On March 22-24 the DTT Symposion (short DTT) took place again in Mannheim. It is the bi-annual meeting of the German Terminology Association (Deutscher Terminologietag). We were exhibiting and I enjoyed talking to many Coreon customers there. It was a truly exciting event this year and according to the organizers the most busy ever. 200+ participants meant house full!
After a half day of pre-event workshops, the event kicked off Friday morning with a presentation from Martin Volk (University Zürich) on parallel corpora, terminology extraction, and MT. Martin challenged the hype around Neural Machine Translation and pinpointed some weaknesses: “NMT operates with a fixed vocabulary. But real world translation has to deal with new words constantly … how can we ensure terminology-consistent translation?”. His research confirms what we’ve outlined in an earlier blog post: Why Machine Learning still Needs Humans for Language.
“Concept Maps Everywhere”
Back to the event … as one participant tweeted, concept maps were the dominating topic throughout the days. First a workshop by Annette Weilandt (eccenca) on taxonomy, thesauri, and ontologies, followed by a presentation by Petra Drewer (University Karlsruhe). Petra unveiled a plethora of benefits:
- insight into the domain
- systematic presentation
- clear distinction between concepts
- identification of gaps
- equivalence checks across languages
- new opportunities in AI contexts
No surprise, my event highlight was the Coreon customer presentation from Liebherr on the benefits of multilingual knowledge systems. In this very entertaining presentation Lukas Auer (Liebherr MCCtec) and Johannes Widmann (Liebherr Holding) outlined how pragmatic and effective the work with concept systems turns out. They concluded: “If we all think in networks, why should our termbase then be designed as an alphabetic list of terms??” Instead, the concept system driven approach has many advantages such as training of new staff, context knowledge for technical authors and translators, terminological elaboration of specific domains, insight into the degree of how far a domain is already covered, avoiding doublettes etc. Download a case study from the Coreon web site.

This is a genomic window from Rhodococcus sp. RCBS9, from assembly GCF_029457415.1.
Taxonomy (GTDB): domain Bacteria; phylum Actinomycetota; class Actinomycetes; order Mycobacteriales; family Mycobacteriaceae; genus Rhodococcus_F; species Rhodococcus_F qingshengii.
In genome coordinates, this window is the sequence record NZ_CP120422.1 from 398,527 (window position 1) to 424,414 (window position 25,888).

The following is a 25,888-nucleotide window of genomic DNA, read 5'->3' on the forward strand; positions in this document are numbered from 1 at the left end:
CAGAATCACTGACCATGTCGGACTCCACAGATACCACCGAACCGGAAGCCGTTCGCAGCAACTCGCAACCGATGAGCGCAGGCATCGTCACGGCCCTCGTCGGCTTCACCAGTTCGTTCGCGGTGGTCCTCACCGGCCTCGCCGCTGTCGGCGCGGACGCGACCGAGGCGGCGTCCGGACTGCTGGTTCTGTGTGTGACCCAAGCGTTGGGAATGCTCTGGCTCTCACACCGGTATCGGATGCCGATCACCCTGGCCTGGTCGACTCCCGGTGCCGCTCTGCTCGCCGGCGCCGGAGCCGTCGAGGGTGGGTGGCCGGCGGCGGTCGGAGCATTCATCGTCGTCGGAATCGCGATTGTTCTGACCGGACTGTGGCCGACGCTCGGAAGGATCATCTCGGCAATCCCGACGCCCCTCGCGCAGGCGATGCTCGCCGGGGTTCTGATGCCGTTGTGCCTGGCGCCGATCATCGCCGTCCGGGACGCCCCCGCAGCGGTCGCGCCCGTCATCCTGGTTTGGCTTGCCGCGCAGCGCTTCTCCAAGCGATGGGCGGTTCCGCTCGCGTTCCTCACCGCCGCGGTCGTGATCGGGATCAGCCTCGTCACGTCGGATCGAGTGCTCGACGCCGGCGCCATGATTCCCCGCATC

DTT 2018 Award for a Master Thesis on Coreon
And then the “i-Tüpfelchen” (cherry on the cake) on Friday afternoon: David Reininghaus received this year’s DTT award on his master thesis: “Applying concept maps onto terminology collections: implementation of WIPO terminology with Coreon”. David analyzed in his work how a real graph driven technology outperforms simple hyperlink based approaches: no redundancies, more efficient, less error-prone. David further developed an XSL-based method how to transform the MultiTerm / TBX hyperlink based workarounds into a real graph, visualized in Coreon.
Deutsche Bahn: Terminology-Driven AI Applications
Tom Winter (Deutsche Bahn and President of the DTT) illustrated in his session how terminology boosts AI applications. Through already simple synonym expansion the intranet search engines are now more meaningful (a search for the unofficial Schaffner, now finds even documents where only the approved Zugbegleiter was used). Other applications are automatic pre-processing of incoming requests in a customer query-answering system or even improving Alexa driven speech interaction at ticket vending machines … who says terminology is still a niche application?
From Language to Knowledge
I am excited about the evolution of the DTT in recent years. How many more participants will we see in spring 2020? I am convinced the more the DTT community continues to leave the pure documentation niche and the more the focus moves onto areas that our customer Liebherr or Tom Winter have illustrated, the relevance and awareness level of the community will continue to grow. So that the organisers can again proudly announce: Ausgebucht – no more seats left!